Follow Up: Woman Tasered Last November At Best Buy Will Not Have Charges Filed Against Her

On November 26th, a 35-year-old woman was shopping at Best Buy in Daytona Beach, Florida when there was some sort of communication breakdown, and a police officer who was at the store tasered her. We wrote about it here, and it turns out there’s a video of the event here. At the time there were few details, but the full story has since been pieced together and resolved, and last week the Florida state attorney said “charges won’t be pursued because there is no evidence that Beeland committed a crime.”

From the Daytona Beach News Journal Online:

Elizabeth Beeland, 35, a yoga teacher and holistic healer, was shopping at the electronics store on Nov. 26. As she went though the check-out line to pay for a gift she had purchased for her father, she received a disturbing telephone call from her husband regarding the couple’s daughter.

Upset, Beeland stepped outside, leaving her transaction midway and her credit card with the Best Buy cashier. The cashier thought Beeland’s behavior was odd and she flagged down a police officer who was already in the store investigating another credit card fraud case.

The casher told officer Claudia Wright that Beeland handed her a credit card and she wondered whether the card was stolen because the customer had gone outside without finishing the transaction.

Wright encountered Beeland just outside the store and told her to come back inside because there was a question regarding a credit card.

According to the officer’s report, Beeland became agitated and began yelling and cussing at her.

At least one witness who saw both Beeland and Wright however, denied that Beeland screamed or cussed at Wright.

The police officer, Claudia Wright, has said that Beeland used the word “fuck” and was refusing to cooperate. But the same newspaper gives this account from one eye-witness:

Best Buy shopper Darwin Ingram said he watched the drama unfold. Ingram said he was no more than “five to six feet” from Beeland and the officer inside the store.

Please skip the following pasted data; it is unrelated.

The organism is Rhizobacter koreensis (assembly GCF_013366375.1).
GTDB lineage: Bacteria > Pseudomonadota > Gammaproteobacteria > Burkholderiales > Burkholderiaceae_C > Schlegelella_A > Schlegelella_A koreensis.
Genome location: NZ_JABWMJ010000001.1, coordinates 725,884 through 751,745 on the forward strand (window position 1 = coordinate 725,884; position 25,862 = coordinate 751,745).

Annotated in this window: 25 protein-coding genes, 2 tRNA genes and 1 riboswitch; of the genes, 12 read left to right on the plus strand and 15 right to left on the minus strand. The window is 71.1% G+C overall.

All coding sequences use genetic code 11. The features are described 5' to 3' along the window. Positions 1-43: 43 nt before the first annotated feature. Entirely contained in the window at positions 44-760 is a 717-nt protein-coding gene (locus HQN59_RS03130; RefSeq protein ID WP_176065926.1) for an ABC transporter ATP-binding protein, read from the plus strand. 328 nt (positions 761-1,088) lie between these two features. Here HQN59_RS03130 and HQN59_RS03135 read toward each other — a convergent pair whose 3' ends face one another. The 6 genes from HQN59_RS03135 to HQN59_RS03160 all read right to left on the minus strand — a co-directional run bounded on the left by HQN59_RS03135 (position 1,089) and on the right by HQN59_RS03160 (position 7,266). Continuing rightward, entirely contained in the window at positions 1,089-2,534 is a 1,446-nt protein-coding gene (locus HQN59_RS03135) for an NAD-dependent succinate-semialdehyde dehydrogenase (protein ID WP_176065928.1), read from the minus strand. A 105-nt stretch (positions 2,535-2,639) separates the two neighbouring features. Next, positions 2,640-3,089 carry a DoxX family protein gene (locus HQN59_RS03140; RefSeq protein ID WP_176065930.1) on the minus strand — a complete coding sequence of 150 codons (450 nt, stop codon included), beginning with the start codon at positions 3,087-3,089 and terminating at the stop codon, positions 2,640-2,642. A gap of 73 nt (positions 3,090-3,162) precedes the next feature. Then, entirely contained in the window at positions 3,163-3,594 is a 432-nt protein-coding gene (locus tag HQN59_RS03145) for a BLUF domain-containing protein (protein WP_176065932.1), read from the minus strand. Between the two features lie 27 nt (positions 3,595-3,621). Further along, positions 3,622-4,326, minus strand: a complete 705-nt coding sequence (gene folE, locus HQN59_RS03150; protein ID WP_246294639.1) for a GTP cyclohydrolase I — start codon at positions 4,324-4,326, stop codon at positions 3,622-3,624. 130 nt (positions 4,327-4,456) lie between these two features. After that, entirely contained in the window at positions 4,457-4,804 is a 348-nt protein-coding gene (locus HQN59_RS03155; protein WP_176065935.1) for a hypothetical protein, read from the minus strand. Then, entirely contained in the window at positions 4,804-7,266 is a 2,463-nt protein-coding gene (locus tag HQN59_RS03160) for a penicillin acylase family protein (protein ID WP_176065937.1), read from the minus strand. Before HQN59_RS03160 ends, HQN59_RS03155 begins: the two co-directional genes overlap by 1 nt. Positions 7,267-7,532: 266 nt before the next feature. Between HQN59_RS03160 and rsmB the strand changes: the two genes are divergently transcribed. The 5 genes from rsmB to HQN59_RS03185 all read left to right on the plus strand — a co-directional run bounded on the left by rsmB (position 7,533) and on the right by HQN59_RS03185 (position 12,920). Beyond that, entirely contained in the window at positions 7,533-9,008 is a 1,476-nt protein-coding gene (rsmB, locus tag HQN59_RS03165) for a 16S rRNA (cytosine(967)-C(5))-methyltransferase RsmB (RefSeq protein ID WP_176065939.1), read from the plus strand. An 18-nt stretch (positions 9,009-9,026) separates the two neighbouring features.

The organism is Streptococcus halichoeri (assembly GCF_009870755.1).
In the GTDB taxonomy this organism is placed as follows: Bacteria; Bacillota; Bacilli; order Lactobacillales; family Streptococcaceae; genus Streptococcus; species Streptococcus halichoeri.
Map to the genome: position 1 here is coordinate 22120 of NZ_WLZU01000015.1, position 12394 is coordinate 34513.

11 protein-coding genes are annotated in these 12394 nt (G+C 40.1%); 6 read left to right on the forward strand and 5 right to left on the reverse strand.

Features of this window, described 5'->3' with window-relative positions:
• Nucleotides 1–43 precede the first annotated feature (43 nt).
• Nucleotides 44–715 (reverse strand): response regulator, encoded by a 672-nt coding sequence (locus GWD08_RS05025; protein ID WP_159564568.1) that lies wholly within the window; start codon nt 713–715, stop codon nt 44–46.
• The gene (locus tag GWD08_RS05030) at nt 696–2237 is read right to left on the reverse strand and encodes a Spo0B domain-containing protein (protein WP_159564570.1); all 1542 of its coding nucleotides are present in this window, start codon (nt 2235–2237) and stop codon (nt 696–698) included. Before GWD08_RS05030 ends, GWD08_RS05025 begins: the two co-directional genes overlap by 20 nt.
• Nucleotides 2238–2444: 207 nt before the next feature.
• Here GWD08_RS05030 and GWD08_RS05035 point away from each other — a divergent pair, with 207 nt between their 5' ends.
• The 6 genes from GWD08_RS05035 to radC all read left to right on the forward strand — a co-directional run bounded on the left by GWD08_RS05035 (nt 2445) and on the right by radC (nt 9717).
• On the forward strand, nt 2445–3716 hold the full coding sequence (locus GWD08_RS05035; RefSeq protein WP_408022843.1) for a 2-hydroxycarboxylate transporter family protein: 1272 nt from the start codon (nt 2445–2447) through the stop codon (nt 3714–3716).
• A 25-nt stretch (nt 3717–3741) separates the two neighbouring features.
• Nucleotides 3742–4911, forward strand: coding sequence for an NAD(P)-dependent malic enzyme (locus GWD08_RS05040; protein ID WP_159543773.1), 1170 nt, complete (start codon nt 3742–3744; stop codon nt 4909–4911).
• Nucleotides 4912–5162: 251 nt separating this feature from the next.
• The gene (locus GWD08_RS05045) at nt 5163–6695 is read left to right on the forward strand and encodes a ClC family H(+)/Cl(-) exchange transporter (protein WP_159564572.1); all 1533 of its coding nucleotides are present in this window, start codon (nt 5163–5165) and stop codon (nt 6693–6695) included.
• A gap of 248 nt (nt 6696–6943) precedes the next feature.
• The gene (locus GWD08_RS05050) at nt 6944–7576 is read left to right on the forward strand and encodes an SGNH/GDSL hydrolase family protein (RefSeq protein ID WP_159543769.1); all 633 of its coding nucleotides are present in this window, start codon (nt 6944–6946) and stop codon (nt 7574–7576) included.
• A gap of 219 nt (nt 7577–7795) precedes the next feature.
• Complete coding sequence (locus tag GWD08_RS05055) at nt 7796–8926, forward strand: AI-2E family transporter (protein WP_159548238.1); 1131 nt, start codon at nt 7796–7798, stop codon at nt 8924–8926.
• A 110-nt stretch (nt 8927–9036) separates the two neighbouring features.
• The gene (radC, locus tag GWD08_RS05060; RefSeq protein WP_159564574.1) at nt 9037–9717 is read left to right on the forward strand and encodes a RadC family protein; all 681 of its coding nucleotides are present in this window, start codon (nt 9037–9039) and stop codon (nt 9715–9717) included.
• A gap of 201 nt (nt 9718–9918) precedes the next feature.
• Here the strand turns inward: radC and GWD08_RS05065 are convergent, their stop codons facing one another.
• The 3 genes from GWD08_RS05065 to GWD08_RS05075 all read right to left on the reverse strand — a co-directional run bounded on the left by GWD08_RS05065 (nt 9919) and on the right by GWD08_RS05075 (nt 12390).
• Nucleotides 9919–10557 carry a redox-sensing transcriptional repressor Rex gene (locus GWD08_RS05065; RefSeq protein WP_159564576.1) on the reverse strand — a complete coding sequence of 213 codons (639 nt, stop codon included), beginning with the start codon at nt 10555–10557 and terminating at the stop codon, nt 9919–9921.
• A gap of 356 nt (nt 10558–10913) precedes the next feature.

“I just froze in place,” he said recently. “She (Beeland) was frustrated and excited because she hadn’t done anything. She was just stepping back with her palms up. The police called it resisting, but I just saw it as exercising her rights.”

Ingram said Beeland was not yelling, and he never heard her cuss.

On December 21st, 2007, the Daytona Beach News-Journal reported that “[Beeland] was arrested on two misdemeanors, disorderly conduct and resisting a police officer without violence,” and that “Daytona Beach police used a Taser 10 times in November, but Beeland was the only person stunned who wasn’t acting violently or fleeing.”

Officer Wright has been supported by the police department throughout the incident. Again from the Daytona Beach News-Journal:

Police Chief Mike Chitwood, who makes it a habit publicly to brand as “scumbags” individuals in confrontations with police, not only defended the use of the gun, but defended using violence on Beeland as a matter of course: “I was never raised on Tasers,” he said. “I used nightsticks and slapjacks.” (SECTION A; Pg. 4A, December 27th, 2007)

(Thanks to Eric!)

“No charges will be filed against woman Tasered in confrontation at Best Buy” [Daytona Beach News-Journal Online]
“Woman Tasered by officer at store won’t be prosecuted” [Daytona Beach News-Journal Online]

RELATED
Video footage of Beeland being tasered
“Shopper Tasered After Using Someone Else’s Credit Card At Best Buy”

Comments

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  1. darkened says:

    SUE THOSE PIGS

  2. capstinence says:

    “Police Chief Mike Chitwood, who makes it a habit publicly to brand as “scumbags” individuals in confrontations with police, not only defended the use of the gun, but defended using violence on Beeland as a matter of course: “I was never raised on Tasers,” he said. “I used nightsticks and slapjacks.””

    That is the worst part, IMO. How can a police officer say that sort of thing and get away with it?

    Glad to see they aren’t pressing charges. Maybe she should.

  3. Landru says:

    Ah, Florida!

  4. stephenjames716 says:

    every cop that tasers someone when they shouldn’t should have their nipples tasered until they smoke.

  5. I expected the article would discuss HER lawsuit against the police and Best Buy!

  6. CaptainConsumer says:

    Make that check out to Beeland with SIX zeroes please

  7. DashTheHand says: